Updated: Aug. 9, 4:32 p.m.
Maunakea Observatories, the group operating the existing telescopes on Mauna Kea, announced plans on Friday to resume "close to full operations as possible," although the main access road to the summit remains blocked by protesters.
Jessica Dempsey, deputy director of the East Asian Observatory that operates the James Clerk Maxwell Telescope, said the observatories will attempt to start the return to regular operations next week.
The blockade has been in place for four weeks as protesters who are mainly native Hawaiians try to prevent the planned construction of the Thirty Meter Telescope. The protesters view the project as a desecration of a sacred place.
All observatory personnel had been pulled off Mauna Kea when the protest against TMT began in mid-July.
During the month-long standoff, some observatory maintenance crews were allowed to work on the telescopes but 2,000 hours of observing time involving 400 projects have been lost, according to Maunakea Observatories.
The state and leaders of the protest group that calls itself ki'ai or protectors of the mountain negotiated an arrangement to allow workers to move up to the mountain via the Old Saddle Road and a section of unpaved lava. In return, one vehicle of cultural practitioners was allowed access to the summit.
On Wednesday, the state used cinder and cones on the unpaved area to alleviate safety issues. The protesters also agreed to let larger vehicle to access the mountain by going around the tent blockade on Mauna Kea Access Road, a path that involves driving on the road's shoulder.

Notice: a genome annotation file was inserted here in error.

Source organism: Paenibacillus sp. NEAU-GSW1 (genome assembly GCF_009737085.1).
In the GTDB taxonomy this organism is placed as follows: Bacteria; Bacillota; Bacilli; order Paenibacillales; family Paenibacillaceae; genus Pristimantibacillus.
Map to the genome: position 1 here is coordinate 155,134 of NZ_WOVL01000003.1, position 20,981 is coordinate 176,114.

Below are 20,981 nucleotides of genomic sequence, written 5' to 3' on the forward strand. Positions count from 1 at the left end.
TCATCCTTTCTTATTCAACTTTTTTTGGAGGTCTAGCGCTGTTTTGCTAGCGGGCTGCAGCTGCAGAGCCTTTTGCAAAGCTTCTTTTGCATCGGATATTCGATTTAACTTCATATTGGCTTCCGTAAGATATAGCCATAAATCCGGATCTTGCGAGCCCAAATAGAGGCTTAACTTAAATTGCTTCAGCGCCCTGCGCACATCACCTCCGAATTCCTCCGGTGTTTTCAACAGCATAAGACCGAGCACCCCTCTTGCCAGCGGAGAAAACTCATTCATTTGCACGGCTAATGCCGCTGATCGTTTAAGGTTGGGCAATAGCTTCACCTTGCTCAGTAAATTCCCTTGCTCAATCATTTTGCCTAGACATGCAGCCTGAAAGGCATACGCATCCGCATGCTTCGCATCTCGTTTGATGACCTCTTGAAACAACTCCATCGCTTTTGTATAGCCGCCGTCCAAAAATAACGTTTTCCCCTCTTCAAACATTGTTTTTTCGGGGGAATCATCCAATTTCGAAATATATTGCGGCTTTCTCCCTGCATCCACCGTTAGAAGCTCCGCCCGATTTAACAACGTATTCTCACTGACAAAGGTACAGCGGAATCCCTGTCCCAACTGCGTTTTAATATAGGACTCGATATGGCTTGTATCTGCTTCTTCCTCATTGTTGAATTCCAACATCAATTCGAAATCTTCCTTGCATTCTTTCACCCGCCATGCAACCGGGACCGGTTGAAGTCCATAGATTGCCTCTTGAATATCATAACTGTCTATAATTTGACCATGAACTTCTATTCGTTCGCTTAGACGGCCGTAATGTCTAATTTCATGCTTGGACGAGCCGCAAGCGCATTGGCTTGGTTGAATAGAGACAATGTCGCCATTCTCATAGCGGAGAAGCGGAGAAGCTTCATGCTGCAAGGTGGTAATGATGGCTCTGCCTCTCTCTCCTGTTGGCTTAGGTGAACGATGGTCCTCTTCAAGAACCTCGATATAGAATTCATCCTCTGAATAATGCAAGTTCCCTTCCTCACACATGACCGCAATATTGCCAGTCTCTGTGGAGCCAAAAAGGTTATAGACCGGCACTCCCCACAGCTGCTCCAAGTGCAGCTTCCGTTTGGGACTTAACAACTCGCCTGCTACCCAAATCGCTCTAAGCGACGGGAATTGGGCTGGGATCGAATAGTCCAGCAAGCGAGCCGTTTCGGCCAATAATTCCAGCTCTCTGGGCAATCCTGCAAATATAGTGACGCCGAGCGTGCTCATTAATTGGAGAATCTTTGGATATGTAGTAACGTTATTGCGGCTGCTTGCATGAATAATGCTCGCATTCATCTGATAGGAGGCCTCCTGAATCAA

But Gov. David Ige is quoted in the Maunakea Observatories announcement that the arrangement is not permanent.
"The interim solutions for access to the telescopes is a step forward but remains inadequate for the long term. The State remains committed to re-opening the Maunakea Access Road intersection as an immediate priority. The State stands behind the more than 500 employees' efforts to bring the telescopes back online to begin astronomical observations again," Ige stated.
The process of accessing Mauna Kea can be a drawnout affair. Those blocking the road are provided a list of the vehicles going up and when they will travel. The observatories say they first contact the state Office of Maunakea Management, which then communicates with law enforcement personnel, who in turn provide the list to the protesters.
"This arrangement -- and the improvements made by the state to address safety concerns and ensure appropriate access for the observatories -- constitutes progress," the announcement said. But the observatories are seeking unimpeded access without the delays that come with the requirement of prior notice.
The observatories stated it plans to send regular day crews back to the summit to prepare the telescopes to resume operations.
According to the announcement, some instruments and systems were disabled during the four-week shutdown, and restarting them depends on the complexity of the equipment. The observatories group said it hopes to resume scientific observations "as soon as possible."
"We will be trying to get some of our crews up using the side road [Old Saddle Road], which has been improved and smoothed and we have some cones that have been put out for safety by the state. That addresses some of our concerns about safety, so using that road we hope to start to get back to what our normal operations would be," Dempsey said.
Dempsey said that the process of restarting scientific work will begin next week -- but cautioned that conditions are still not adequate for very large or highly sensitive components -- like the observatory's new black hole detector -- to make the journey.
One of the leaders of the protest said earlier this week that the only people the activists are committed to blocking are those delivering machinery for the TMT construction.
"The road closure is being maintained by the state, it is not us," said Lanakila Mangauil, among the spokespersons representing the group of protesters.